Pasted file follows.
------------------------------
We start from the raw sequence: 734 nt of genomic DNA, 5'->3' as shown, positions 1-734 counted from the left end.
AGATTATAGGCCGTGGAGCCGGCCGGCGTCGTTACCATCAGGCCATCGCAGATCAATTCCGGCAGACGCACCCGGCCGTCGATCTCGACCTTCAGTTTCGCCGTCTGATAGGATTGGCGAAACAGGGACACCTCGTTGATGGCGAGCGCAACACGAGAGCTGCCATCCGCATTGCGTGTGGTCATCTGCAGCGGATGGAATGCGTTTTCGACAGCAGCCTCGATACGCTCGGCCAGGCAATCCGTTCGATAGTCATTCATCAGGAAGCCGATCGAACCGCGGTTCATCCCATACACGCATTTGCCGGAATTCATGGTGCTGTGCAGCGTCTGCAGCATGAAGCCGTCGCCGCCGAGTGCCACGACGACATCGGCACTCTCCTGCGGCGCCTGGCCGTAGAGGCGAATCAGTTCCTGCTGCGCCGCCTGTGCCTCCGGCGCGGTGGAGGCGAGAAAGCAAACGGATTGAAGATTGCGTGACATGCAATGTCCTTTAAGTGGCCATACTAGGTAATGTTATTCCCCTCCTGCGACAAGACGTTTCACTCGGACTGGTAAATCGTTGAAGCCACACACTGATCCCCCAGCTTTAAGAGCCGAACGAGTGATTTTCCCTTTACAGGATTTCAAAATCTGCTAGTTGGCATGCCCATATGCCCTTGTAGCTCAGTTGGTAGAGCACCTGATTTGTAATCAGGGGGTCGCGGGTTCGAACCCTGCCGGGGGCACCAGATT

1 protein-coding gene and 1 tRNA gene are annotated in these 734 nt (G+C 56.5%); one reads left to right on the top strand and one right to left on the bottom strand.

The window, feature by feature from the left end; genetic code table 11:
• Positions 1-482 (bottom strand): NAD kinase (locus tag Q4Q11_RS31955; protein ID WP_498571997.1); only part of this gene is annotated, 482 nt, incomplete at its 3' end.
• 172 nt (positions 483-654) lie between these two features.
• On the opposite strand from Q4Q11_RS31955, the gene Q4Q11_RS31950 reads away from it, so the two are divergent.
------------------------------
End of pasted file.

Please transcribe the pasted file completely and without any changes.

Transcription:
We start from the raw sequence: 734 nt of genomic DNA, 5'->3' as shown, positions 1-734 counted from the left end.
AGATTATAGGCCGTGGAGCCGGCCGGCGTCGTTACCATCAGGCCATCGCAGATCAATTCCGGCAGACGCACCCGGCCGTCGATCTCGACCTTCAGTTTCGCCGTCTGATAGGATTGGCGAAACAGGGACACCTCGTTGATGGCGAGCGCAACACGAGAGCTGCCATCCGCATTGCGTGTGGTCATCTGCAGCGGATGGAATGCGTTTTCGACAGCAGCCTCGATACGCTCGGCCAGGCAATCCGTTCGATAGTCATTCATCAGGAAGCCGATCGAACCGCGGTTCATCCCATACACGCATTTGCCGGAATTCATGGTGCTGTGCAGCGTCTGCAGCATGAAGCCGTCGCCGCCGAGTGCCACGACGACATCGGCACTCTCCTGCGGCGCCTGGCCGTAGAGGCGAATCAGTTCCTGCTGCGCCGCCTGTGCCTCCGGCGCGGTGGAGGCGAGAAAGCAAACGGATTGAAGATTGCGTGACATGCAATGTCCTTTAAGTGGCCATACTAGGTAATGTTATTCCCCTCCTGCGACAAGACGTTTCACTCGGACTGGTAAATCGTTGAAGCCACACACTGATCCCCCAGCTTTAAGAGCCGAACGAGTGATTTTCCCTTTACAGGATTTCAAAATCTGCTAGTTGGCATGCCCATATGCCCTTGTAGCTCAGTTGGTAGAGCACCTGATTTGTAATCAGGGGGTCGCGGGTTCGAACCCTGCCGGGGGCACCAGATT

1 protein-coding gene and 1 tRNA gene are annotated in these 734 nt (G+C 56.5%); one reads left to right on the top strand and one right to left on the bottom strand.

The window, feature by feature from the left end; genetic code table 11:
• Positions 1-482 (bottom strand): NAD kinase (locus tag Q4Q11_RS31955; protein ID WP_498571997.1); only part of this gene is annotated, 482 nt, incomplete at its 3' end.
• 172 nt (positions 483-654) lie between these two features.
• On the opposite strand from Q4Q11_RS31955, the gene Q4Q11_RS31950 reads away from it, so the two are divergent.